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Author Topic: PC262: The Dragonslayer of Merebarton  (Read 6470 times)
Talia
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« on: May 30, 2013, 08:14:58 AM »

PodCastle 262: The Dragonslayer of Merebarton

by K.J. Parker

Read by Daniel Foley

Originally published in Fearsome Journeys, edited by Jonathan Strahan.

On reflection, if I hadn’t seen those wretched White Drakes in Outremer, there’s a reasonable chance I’d have refused to believe in a dragon trashing Merebarton, and then, who knows, it might’ve flown away and bothered someone else. Well, you don’t know, that’s the whole point. It’s that very ignorance that makes life possible. But when Ebba told me what the boy told him he’d seen, immediately I thought; White Drake. Clearly it wasn’t one, but it was close enough to something I’d seen to allow belief to seep into my mind, and then I was done for. No hope.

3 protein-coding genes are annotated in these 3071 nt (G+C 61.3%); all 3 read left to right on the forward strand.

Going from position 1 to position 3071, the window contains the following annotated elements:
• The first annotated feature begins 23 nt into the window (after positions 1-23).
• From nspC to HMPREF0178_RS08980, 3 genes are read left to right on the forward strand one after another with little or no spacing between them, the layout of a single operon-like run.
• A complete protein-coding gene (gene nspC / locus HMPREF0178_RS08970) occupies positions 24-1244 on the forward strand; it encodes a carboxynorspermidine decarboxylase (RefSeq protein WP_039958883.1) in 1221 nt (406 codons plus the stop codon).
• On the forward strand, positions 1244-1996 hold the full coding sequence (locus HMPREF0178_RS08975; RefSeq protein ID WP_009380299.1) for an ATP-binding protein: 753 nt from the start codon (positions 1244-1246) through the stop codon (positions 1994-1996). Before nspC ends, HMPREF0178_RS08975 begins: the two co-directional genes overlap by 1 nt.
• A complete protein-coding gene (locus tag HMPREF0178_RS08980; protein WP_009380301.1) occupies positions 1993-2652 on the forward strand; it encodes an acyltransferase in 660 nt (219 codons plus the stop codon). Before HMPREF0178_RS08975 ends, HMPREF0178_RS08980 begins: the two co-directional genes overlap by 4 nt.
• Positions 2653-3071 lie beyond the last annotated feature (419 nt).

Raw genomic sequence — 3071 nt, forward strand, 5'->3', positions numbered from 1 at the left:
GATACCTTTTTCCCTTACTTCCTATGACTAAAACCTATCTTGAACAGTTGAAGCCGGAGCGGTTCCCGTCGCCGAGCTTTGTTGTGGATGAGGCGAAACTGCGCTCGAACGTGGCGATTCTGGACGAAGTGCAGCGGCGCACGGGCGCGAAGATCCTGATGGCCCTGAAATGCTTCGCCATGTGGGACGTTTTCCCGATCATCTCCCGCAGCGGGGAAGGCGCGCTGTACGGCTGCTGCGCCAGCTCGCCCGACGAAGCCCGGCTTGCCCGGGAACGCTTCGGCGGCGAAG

Even so, I think I said, “Are you sure?” about six or seven times, until eventually it dawned on me I was making a fool of myself. At which point, a horrible sort of mist of despair settled over me, as I realised that this extraordinary, impossible, grossly and viciously unfair thing had landed on me, and that I was going to have to deal with it.

But you do your best. You struggle, just as a man crushed under a giant stone still draws in the last one or two desperate whistling breaths; pointless, but you can’t just give up. So I looked him steadily in the eye, and I said, “So, what do they expect me to do about it?”


Rated R. Contains violence, strong language, and everything else that goes with slaying dragons.

Listen to this week’s PodCastle!
« Last Edit: June 20, 2013, 07:51:11 AM by Talia » Logged
InfiniteMonkey
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« Reply #1 on: May 30, 2013, 11:47:46 PM »